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Interview: Antarctigo Vespucci

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Antarctigo Vespucci’s latest album, LOVE IN THE TIME OF E-MAIL, is a measured, thoughtful, and caring record, at times funny and at times sincere nearly to a fault. The same could be said of its two creators, Jeff Rosenstock and Chris Farren, who combined have more records and miles on the road than just about anyone in the punk rock scene today. Rosenstock and Farren’s friendship extends far beyond the limiting title “bandmates”; brothers-in-arms whose energy together is not just deeply infectious but also reassuring. That energy is apparent and on display both on the record and in my discussion with them below.

I’ll just open generally: Is Antarctigo Vespucci a side project to you guys? Did it start off feeling like a side project? Does it feel like a side project now? What is it when you guys define it and think about it?

Jeff Rosenstock: It doesn’t feel like a side project, that’s for sure, ‘cause that makes it seem like it’s something we don’t care about. To me it feels like a low-pressured way for Chris to write his songs and me to chip in on stuff and for us to just work together on things and just have fun making music together. And it turned out that we liked that first thing that we made, so we just kept trying to make things that we like. Which isn’t different than how we approach either of our solo things. So it feels weird to call it a side project, cause sometimes it feels like it’s couched-off bullshit, but I know that we both really like the record we made together. Right, Chris? I think so.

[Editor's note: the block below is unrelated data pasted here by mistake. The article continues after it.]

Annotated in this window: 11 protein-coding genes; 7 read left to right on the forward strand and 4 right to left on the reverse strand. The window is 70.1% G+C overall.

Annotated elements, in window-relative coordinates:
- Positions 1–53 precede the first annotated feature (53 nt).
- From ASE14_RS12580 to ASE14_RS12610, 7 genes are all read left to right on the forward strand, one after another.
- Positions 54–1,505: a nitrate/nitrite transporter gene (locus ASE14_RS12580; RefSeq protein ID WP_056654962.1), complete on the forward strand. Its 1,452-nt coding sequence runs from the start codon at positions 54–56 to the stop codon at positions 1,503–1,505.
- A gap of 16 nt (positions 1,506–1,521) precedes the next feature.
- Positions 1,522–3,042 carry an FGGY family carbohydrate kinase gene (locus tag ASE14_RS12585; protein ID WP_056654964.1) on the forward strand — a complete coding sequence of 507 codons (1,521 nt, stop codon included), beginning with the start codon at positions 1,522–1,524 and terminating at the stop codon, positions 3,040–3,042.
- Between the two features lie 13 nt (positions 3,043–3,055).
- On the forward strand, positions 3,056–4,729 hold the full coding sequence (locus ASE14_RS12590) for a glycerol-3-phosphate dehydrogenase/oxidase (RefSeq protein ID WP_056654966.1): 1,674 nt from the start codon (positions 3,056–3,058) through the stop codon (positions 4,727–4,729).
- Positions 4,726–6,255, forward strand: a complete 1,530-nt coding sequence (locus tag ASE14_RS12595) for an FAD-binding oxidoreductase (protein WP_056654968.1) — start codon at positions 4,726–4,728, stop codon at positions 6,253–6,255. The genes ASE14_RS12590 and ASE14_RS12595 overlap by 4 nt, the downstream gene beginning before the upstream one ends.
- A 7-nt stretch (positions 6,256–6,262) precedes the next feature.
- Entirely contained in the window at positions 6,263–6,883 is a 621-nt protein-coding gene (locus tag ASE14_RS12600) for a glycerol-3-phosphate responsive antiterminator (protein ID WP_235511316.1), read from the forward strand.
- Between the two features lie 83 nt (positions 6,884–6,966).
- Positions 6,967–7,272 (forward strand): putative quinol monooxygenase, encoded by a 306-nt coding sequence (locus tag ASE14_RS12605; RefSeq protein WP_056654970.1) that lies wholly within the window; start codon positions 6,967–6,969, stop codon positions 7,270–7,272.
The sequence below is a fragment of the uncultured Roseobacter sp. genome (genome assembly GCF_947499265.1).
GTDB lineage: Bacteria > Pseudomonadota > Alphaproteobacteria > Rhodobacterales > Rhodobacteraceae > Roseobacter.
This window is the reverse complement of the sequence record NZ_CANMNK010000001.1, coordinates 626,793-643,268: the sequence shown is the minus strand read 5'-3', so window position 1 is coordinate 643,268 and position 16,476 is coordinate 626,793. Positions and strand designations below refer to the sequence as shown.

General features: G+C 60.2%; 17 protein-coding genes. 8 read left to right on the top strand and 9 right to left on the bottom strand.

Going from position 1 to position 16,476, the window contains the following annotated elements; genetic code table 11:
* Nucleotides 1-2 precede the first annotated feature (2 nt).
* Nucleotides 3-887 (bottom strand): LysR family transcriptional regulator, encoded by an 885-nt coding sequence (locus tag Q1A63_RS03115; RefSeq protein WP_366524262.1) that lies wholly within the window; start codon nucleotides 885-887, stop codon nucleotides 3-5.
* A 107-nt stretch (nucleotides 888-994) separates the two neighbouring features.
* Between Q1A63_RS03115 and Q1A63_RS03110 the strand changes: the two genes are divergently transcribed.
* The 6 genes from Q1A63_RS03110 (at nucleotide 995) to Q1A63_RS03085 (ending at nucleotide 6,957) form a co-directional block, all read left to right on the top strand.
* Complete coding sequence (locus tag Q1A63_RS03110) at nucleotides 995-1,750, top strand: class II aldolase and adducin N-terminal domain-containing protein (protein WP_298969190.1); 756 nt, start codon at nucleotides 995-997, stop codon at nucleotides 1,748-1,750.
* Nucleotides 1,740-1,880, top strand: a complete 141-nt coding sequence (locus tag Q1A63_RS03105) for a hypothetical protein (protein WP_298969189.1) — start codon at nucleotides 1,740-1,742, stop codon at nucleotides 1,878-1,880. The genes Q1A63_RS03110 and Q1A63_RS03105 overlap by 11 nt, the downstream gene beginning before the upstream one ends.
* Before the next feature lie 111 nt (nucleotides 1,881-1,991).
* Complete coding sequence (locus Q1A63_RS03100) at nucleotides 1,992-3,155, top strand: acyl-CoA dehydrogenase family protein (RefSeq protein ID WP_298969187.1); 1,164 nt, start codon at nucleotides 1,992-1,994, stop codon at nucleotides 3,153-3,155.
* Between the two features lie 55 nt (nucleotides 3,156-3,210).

Chris Farren: I love almost every single one of them.

JR: Shit, you think one of them’s not good? *Laughs*

CF: No, I mean, I feel the same, and also I think maybe the frequency of how often or how not often we do Antarticgo Vespucci leads people to kind of say that it’s a side project-y thing, but I feel like we do Antarctigo the amount that we do it because we care so much.

JR: Yeah, that’s true. There was definitely a point last year when my shit was completely crazy and we were talking about what we’re doing for this record. And Chris, I remember you said this and it made me feel really good, you said if we’re not doing it and it’s not fun, if it’s a stressful thing in any way to try to fit it into either of our schedules, then there’s no point in doing it, you know?

CF: Right, yeah completely. And in my own—in Chris Farren music or in bands I’ve been in before, there’s definitely been times where I’ve pushed, I’ve just done things I didn’t completely want to do because I was stressed out about not doing anything or something like that. But with Antarctigo, I feel like it’s the only thing in my life that I have willpower to not do something stupid.

JR: Yeah, we’re never at the behest of forward momentum or anything. I think we’re just trying to do whatever we think would be fun to do together. Which is great, which makes it a great band for both of us to be in. And we have our friends in our band and stuff like that. Which is you know, I don’t know.